Dividend Aristocrats Part 9 of 52: McGraw Hill Financial Inc (MHFI) by Sure Dividend
You may be more familiar with McGraw Hill Financial (MHFI) by its very widely used (at least in investment circles) S&P brand.
Not only is McGraw Hill Financial a Dividend Aristocrat – but the company actually created the Dividend Aristocrats Index.
McGraw Hill was created in 1917 with the merging of the McGraw Publishing Company and the Hill Publishing Company. In 1957, the company introduced the S&P 500. Today, McGraw Hill Financial has a market cap of over $25 billion.
In 2011, McGraw Hill announced that it would split its financial and education businesses. The split was completed in 2013 when Apollo Global management purchased the education side of the business for $2.5 billion.
McGraw Hill Financial is organized into 4 business segments:
- S&P Ratings
- S&P Capital IQ
- S&P DJ Indices
- Commodities & Commercial
The image below gives a graphical overview of the size of each business segment
Source: McGraw Hill Financial Barclays Presentation, slide 5
The S&P Ratings line of business rates corporate and government debt, rates bank loans, and provides corporate credit estimates. The business also provides credit surveillance, customer-relationship pricing programs, and entity credit ratings.
The company’s second largest business line is its S&P Capital IQ Business. This business provides data feeds and enterprise solutions, credit ratings related informational products, investment research products, and advisory services for pricing and analytic analysis.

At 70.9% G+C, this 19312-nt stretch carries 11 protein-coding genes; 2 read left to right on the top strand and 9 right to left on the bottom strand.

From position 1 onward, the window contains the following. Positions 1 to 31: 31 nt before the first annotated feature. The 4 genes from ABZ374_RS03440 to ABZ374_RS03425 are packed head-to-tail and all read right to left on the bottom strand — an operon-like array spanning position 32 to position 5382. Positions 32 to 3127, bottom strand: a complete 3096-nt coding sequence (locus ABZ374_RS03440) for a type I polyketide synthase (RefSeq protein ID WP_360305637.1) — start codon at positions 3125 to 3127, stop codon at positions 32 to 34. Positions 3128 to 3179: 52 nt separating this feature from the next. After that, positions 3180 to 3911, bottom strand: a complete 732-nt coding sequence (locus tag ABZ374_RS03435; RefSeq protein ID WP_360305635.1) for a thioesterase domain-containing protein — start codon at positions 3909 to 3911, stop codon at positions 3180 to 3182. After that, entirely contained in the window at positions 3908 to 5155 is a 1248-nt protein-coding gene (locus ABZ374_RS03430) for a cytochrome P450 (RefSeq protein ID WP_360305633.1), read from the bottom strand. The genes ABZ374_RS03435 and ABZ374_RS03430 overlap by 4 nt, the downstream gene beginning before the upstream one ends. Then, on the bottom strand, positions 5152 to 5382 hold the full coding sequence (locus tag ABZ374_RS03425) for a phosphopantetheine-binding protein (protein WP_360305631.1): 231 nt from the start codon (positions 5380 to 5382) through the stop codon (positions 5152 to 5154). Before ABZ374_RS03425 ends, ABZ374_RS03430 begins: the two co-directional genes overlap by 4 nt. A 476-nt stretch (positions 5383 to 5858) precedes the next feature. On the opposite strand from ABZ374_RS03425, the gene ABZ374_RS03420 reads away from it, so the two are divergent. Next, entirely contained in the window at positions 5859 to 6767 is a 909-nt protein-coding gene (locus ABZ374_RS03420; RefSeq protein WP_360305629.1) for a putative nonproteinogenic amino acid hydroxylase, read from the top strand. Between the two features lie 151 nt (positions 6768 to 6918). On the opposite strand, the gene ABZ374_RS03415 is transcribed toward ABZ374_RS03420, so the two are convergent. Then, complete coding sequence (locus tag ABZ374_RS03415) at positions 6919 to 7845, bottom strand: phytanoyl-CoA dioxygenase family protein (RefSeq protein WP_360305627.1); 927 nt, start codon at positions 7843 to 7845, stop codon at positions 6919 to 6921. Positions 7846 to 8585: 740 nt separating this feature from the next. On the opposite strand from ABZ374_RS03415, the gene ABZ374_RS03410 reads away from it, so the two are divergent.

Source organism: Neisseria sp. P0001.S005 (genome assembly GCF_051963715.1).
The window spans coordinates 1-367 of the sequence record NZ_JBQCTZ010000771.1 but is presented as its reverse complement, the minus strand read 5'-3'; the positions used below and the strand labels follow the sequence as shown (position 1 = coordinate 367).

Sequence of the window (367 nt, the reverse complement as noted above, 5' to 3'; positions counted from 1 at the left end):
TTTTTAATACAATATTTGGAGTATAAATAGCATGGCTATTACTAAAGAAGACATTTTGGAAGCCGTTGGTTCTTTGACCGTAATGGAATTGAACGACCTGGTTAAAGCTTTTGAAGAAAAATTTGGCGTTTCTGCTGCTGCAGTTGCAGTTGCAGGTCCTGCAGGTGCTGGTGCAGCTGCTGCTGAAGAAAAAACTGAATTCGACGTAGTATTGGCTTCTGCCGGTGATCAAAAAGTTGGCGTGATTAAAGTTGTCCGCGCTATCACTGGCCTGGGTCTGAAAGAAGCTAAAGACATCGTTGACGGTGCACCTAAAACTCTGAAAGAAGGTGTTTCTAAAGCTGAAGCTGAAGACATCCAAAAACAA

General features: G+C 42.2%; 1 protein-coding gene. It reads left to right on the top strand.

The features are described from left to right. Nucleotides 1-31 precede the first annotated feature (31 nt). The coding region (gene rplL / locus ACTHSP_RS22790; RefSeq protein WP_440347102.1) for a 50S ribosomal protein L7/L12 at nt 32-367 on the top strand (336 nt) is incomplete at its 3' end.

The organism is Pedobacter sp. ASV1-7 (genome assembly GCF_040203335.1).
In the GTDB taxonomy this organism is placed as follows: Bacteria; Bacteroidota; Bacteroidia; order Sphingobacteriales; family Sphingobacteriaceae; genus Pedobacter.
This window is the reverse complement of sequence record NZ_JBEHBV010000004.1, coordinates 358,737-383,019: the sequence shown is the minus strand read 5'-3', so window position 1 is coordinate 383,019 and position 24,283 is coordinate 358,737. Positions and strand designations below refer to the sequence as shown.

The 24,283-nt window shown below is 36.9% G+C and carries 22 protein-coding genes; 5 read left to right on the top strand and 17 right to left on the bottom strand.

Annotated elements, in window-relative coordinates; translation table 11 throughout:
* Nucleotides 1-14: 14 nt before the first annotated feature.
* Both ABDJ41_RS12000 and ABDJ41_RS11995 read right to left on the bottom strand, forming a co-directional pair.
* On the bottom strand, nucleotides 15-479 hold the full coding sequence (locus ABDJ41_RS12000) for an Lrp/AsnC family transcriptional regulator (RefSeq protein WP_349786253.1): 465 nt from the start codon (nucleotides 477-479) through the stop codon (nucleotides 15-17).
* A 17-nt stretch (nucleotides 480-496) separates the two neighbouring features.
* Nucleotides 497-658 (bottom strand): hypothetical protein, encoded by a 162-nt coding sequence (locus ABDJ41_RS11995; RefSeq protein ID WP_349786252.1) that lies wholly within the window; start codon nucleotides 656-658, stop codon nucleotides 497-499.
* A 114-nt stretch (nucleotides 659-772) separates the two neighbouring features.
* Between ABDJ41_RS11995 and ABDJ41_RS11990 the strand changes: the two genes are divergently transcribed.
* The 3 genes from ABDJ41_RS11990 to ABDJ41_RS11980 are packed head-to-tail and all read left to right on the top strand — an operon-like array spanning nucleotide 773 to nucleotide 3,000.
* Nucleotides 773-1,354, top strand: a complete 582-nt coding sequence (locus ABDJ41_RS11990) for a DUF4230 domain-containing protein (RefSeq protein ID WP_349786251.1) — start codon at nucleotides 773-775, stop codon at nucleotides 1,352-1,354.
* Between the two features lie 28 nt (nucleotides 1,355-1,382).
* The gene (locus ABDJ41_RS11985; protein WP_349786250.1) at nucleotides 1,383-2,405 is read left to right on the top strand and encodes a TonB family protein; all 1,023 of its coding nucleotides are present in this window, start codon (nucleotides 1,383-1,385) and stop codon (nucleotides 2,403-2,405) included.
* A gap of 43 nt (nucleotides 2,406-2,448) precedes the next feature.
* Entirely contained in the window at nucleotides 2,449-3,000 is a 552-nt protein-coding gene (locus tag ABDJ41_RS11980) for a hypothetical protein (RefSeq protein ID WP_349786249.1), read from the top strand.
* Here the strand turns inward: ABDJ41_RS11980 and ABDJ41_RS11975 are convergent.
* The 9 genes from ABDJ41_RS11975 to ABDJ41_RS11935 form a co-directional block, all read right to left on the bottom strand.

The S&P DJ Indices division generates revenue through licensing its name to investment products, through data subscriptions and custom indexes, and through creating OTC and custom derivative products.
Finally, the Commodities and & Commercial division provides news, data, price assessments, consulting, and custom research for the construction and automotive industry. The Commodities & Commercial business line operates primarily under the Platts, J.D. Power, and McGraw Hill Construction names.
Competitive Advantage Analysis
McGraw Hill Financial has paid increasing dividends for 42 consecutive years. The company is the leading index fund provider and the leading rating agency. It is very apparent that McGraw Hill Financial has a strong competitive advantage.
McGraw Hill Financial is one of the big 3 rating agencies, along with Moody’s (MCO) and Fitch Ratings. Together, the big 3 control about 95% of the financial debt rating industry globally. Oligopolistic markets are characterized by high margins. Click here to see another oligopolistic Dividend Aristocrat.
McGraw Hill Financial’s S&P Rating division has generated over half of McGraw Hill Financial’s profits over the first 6 months of fiscal 2015. The rating division has maintained operating margins north of 40% since 2011.
S&P Ratings possesses one of the most profitable business models anywhere. The company is very unlikely to lose its position as one of the top rating agencies globally. It would take an enormous amount of goodwill to be able to even compete with S&P Ratings. Not only is the company’s competitive advantage in ratings highly profitable, it is extremely durable. It would be exceptionally difficult and costly to unseat S&P Ratings due to the company’s history, relationships, respect, and goodwill.
McGraw Hill Financial has an even higher margin business unit than S&P Ratings. The S&P Dow Jones business unit has maintained operating margins over 50% since 2011. The unit capitalizes on the well established Dow Jones and S&P brand names to generate licensing revenue from expanding index and ETF products. Again, the S&P and Dow brands are very strong and durable.
As a whole, McGraw Hill Financial’s competitive advantage is based on trust and the respect that comes from being the industry standard. The company has a strong durable competitive advantage that is very likely to continue far into the future.